How to Make Supplier Quality Management Initiatives a Reality

January 23, 2012

By Sparta Editorial


Companies today are facing an increasingly competitive market place. New geographies, new regulations, and new products are just some of the challenges companies have to deal with; all of which adds up to rapid change, and where there is rapid change there are new opportunities as well as new threats. To be successful, companies need to be in the best competitive position possible, and for many leading companies this means differentiating with quality management solutions and infusing quality as a way of life throughout the organization. Unfortunately, nothing seems to be as easy as it used to be. Delivering a product to market today requires a complex and distributed value chain; involving many different companies all with different responsibilities, including: engineering, manufacturing, supply chain, customer service, compliance and more. In such an environment, quality management has been forced to move beyond just the four walls of the plant or the quality department itself. Suppliers and customers now need to be brought into the fold and this can only be accomplished if companies take specific steps in how they manage their people, business processes, and technology.


Leading companies take quality seriously and it starts right at the executive level. Executives set the tone and a passion for quality should flow throughout the organization. Leading companies also believe in collaboration and communication. Quality is not viewed as a department but a shared responsibility that everyone takes pride in. Finally, there is a general belief in leading companies that the continuous improvement process is important, valuable, and a key factor in the success of the organization. These companies are not satisfied and are always looking for ways to get better.

Business Process

Improved quality is often about improved decision making, and making better decisions does not happen by accident. Leading companies have invested in the systems that help them standardize business processes so that the right information is delivered to the right decision makers at the right time. In the spirit of continuous improvement, these processes are also designed to be flexible so that as new best practices emerge the processes can evolve as well. Finally, companies should not be forced to continually reinvent the wheel. It is often the best approach to use automated workflow and alerting tools to build these processes, which is discussed more in the next section.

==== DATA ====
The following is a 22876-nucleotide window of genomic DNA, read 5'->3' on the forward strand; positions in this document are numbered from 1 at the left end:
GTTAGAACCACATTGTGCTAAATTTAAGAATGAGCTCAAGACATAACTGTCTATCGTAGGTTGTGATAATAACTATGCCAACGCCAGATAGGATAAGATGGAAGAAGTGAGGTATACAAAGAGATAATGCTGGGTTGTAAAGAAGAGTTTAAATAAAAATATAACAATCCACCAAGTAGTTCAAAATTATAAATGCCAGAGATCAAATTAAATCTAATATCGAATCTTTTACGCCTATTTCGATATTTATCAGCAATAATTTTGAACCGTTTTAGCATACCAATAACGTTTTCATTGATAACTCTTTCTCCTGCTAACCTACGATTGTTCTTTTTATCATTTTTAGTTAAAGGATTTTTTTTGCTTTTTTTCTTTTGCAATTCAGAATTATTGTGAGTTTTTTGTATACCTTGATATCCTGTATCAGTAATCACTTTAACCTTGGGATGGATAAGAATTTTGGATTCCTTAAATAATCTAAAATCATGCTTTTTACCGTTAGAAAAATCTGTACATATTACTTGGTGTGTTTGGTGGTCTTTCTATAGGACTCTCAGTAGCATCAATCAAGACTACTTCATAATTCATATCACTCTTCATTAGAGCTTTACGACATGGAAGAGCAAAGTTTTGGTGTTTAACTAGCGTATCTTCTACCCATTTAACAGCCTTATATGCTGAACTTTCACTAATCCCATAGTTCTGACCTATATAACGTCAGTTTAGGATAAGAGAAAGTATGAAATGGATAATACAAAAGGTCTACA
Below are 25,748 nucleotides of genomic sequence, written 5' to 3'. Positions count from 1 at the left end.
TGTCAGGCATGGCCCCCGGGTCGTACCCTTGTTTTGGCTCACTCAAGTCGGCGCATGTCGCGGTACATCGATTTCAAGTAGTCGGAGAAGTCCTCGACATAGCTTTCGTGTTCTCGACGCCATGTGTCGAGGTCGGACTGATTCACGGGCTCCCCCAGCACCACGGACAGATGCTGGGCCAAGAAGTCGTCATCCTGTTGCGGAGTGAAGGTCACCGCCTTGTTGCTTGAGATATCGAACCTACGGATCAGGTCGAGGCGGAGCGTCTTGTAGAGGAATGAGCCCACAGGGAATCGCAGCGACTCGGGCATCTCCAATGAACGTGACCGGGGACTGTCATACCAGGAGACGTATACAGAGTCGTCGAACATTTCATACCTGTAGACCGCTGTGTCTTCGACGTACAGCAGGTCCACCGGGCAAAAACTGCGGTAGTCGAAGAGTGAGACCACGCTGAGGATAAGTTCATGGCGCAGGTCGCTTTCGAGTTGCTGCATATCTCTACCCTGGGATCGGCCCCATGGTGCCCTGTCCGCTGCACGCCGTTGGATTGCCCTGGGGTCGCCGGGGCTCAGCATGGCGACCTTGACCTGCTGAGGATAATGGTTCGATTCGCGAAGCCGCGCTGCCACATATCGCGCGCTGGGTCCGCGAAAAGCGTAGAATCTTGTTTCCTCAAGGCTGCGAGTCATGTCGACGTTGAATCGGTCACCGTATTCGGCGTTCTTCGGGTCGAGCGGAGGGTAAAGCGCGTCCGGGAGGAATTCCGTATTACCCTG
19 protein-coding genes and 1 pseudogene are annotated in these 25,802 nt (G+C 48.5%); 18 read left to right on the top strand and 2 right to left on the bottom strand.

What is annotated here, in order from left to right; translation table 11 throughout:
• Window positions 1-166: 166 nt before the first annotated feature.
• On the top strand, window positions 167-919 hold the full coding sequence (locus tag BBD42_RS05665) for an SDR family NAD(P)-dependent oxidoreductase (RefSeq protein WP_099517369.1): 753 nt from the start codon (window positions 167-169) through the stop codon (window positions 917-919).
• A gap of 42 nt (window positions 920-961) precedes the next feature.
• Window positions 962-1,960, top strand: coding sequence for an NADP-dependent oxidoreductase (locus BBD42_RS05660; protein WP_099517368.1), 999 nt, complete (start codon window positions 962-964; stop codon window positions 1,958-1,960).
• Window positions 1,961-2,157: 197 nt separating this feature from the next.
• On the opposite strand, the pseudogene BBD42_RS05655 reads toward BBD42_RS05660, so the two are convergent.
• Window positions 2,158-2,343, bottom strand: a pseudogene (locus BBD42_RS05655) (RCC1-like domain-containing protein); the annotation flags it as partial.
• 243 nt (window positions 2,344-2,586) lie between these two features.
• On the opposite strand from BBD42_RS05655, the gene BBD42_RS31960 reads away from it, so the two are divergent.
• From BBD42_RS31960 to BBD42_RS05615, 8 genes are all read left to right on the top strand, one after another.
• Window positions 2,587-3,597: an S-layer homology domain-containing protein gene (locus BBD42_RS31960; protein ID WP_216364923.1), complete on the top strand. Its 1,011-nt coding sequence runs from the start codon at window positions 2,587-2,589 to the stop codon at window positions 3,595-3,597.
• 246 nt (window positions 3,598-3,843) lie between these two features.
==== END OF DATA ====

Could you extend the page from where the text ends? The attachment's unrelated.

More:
To help support all of these quality initiatives across the organization, more companies than ever are deploying Enterprise Quality Management (EQMS) to help harmonize systems and manage data centrally. This creates a single view of the truth and allows all parts of the organization to have a clear picture of quality in the organization. In regards to supplier management, top performing companies are also extending EQMS to include Supplier Quality Management (SQM). These systems allow companies to do more than just tradition supplier ratings or the collection of supplier test data; they provide web-based portals and collaboration tools to allow the real-time exchange of information between parties. Ultimately, creating a stronger relationship between companies and improving overall supply chain quality. Which all sounds well and good but does leave one big question?

Will Suppliers Agree?

We often get the question:

“I get it that SQM this will help us gain a better understanding of our supplier’s quality but will they agree to provide me this level of detailed information?”

This is a valid and often very important question to the overall success of a supplier quality management initiative. In our experience, the response of a supplier can be mixed and it usually all comes down to trust and personal relationships. If the supplier does not trust the usually larger and more powerful retailer or brand owner then the initiative is in jeopardy from the start. However, if there is trust, and the supplier believes such an initiative is not just cost cutting but will help improve performance and create more of a collaborative partnership, the initiative is usually well received. So, from our perspective, suppliers will agree if it is positioned correctly. But of course, with all relationships that depend on trust and personal connections, starting small and building on past success is usually the best approach.

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